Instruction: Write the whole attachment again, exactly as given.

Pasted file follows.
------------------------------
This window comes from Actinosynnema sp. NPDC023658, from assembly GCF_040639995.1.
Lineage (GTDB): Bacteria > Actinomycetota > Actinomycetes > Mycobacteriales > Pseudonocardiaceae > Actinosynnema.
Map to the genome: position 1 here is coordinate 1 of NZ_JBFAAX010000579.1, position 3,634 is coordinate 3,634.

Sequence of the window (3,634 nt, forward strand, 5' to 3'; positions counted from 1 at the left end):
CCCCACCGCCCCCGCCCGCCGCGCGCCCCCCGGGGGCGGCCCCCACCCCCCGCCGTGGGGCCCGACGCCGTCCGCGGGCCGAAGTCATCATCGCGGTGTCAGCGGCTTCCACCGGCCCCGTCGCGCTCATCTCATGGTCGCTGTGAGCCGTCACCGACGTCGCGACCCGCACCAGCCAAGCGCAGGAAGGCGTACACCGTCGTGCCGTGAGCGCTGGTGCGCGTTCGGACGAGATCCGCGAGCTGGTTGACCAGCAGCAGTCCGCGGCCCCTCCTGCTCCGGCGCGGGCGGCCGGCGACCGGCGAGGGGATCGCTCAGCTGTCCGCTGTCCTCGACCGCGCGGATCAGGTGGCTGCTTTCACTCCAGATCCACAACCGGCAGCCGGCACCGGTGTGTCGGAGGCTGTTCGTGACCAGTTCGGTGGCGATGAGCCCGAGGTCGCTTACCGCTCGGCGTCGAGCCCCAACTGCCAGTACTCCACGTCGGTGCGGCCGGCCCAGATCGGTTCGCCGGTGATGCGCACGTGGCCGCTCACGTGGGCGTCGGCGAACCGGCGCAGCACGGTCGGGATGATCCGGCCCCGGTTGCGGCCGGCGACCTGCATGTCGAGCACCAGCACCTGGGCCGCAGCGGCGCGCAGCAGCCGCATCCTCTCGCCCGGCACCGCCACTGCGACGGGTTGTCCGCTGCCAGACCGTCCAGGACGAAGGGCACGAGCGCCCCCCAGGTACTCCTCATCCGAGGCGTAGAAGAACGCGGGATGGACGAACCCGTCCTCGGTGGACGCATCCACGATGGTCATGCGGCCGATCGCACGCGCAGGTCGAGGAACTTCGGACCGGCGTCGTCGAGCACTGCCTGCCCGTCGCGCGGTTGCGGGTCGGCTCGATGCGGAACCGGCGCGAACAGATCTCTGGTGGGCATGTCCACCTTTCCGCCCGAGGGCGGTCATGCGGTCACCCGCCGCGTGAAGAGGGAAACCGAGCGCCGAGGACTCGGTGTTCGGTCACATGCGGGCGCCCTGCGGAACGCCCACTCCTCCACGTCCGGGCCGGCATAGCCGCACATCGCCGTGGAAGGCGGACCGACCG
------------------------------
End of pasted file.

This window comes from Actinosynnema sp. NPDC023658, from assembly GCF_040639995.1.
Lineage (GTDB): Bacteria > Actinomycetota > Actinomycetes > Mycobacteriales > Pseudonocardiaceae > Actinosynnema.
Map to the genome: position 1 here is coordinate 1 of NZ_JBFAAX010000579.1, position 3,634 is coordinate 3,634.

Sequence of the window (3,634 nt, forward strand, 5' to 3'; positions counted from 1 at the left end):
CCCCACCGCCCCCGCCCGCCGCGCGCCCCCCGGGGGCGGCCCCCACCCCCCGCCGTGGGGCCCGACGCCGTCCGCGGGCCGAAGTCATCATCGCGGTGTCAGCGGCTTCCACCGGCCCCGTCGCGCTCATCTCATGGTCGCTGTGAGCCGTCACCGACGTCGCGACCCGCACCAGCCAAGCGCAGGAAGGCGTACACCGTCGTGCCGTGAGCGCTGGTGCGCGTTCGGACGAGATCCGCGAGCTGGTTGACCAGCAGCAGTCCGCGGCCCCTCCTGCTCCGGCGCGGGCGGCCGGCGACCGGCGAGGGGATCGCTCAGCTGTCCGCTGTCCTCGACCGCGCGGATCAGGTGGCTGCTTTCACTCCAGATCCACAACCGGCAGCCGGCACCGGTGTGTCGGAGGCTGTTCGTGACCAGTTCGGTGGCGATGAGCCCGAGGTCGCTTACCGCTCGGCGTCGAGCCCCAACTGCCAGTACTCCACGTCGGTGCGGCCGGCCCAGATCGGTTCGCCGGTGATGCGCACGTGGCCGCTCACGTGGGCGTCGGCGAACCGGCGCAGCACGGTCGGGATGATCCGGCCCCGGTTGCGGCCGGCGACCTGCATGTCGAGCACCAGCACCTGGGCCGCAGCGGCGCGCAGCAGCCGCATCCTCTCGCCCGGCACCGCCACTGCGACGGGTTGTCCGCTGCCAGACCGTCCAGGACGAAGGGCACGAGCGCCCCCCAGGTACTCCTCATCCGAGGCGTAGAAGAACGCGGGATGGACGAACCCGTCCTCGGTGGACGCATCCACGATGGTCATGCGGCCGATCGCACGCGCAGGTCGAGGAACTTCGGACCGGCGTCGTCGAGCACTGCCTGCCCGTCGCGCGGTTGCGGGTCGGCTCGATGCGGAACCGGCGCGAACAGATCTCTGGTGGGCATGTCCACCTTTCCGCCCGAGGGCGGTCATGCGGTCACCCGCCGCGTGAAGAGGGAAACCGAGCGCCGAGGACTCGGTGTTCGGTCACATGCGGGCGCCCTGCGGAACGCCCACTCCTCCACGTCCGGGCCGGCATAGCCGCACATCGCCGTGGAAGGCGGACCGACCG